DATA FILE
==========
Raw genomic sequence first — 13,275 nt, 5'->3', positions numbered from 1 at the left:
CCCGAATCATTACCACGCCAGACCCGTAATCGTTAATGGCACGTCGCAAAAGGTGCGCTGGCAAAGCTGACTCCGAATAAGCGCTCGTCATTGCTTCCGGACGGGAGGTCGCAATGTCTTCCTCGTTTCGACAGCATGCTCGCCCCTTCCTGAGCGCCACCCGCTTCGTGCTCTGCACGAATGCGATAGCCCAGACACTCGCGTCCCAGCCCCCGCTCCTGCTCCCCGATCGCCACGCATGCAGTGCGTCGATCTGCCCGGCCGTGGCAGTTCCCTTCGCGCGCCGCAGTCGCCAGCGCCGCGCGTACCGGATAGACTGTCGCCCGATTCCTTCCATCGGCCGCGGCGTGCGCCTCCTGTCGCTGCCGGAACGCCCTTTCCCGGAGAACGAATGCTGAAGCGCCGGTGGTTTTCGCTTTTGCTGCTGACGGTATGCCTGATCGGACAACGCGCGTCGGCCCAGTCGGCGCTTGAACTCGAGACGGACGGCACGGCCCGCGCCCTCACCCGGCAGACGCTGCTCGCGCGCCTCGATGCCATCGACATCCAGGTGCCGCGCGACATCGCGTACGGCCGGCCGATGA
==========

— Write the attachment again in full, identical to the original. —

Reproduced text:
Raw genomic sequence first — 13,275 nt, 5'->3', positions numbered from 1 at the left:
CCCGAATCATTACCACGCCAGACCCGTAATCGTTAATGGCACGTCGCAAAAGGTGCGCTGGCAAAGCTGACTCCGAATAAGCGCTCGTCATTGCTTCCGGACGGGAGGTCGCAATGTCTTCCTCGTTTCGACAGCATGCTCGCCCCTTCCTGAGCGCCACCCGCTTCGTGCTCTGCACGAATGCGATAGCCCAGACACTCGCGTCCCAGCCCCCGCTCCTGCTCCCCGATCGCCACGCATGCAGTGCGTCGATCTGCCCGGCCGTGGCAGTTCCCTTCGCGCGCCGCAGTCGCCAGCGCCGCGCGTACCGGATAGACTGTCGCCCGATTCCTTCCATCGGCCGCGGCGTGCGCCTCCTGTCGCTGCCGGAACGCCCTTTCCCGGAGAACGAATGCTGAAGCGCCGGTGGTTTTCGCTTTTGCTGCTGACGGTATGCCTGATCGGACAACGCGCGTCGGCCCAGTCGGCGCTTGAACTCGAGACGGACGGCACGGCCCGCGCCCTCACCCGGCAGACGCTGCTCGCGCGCCTCGATGCCATCGACATCCAGGTGCCGCGCGACATCGCGTACGGCCGGCCGATGA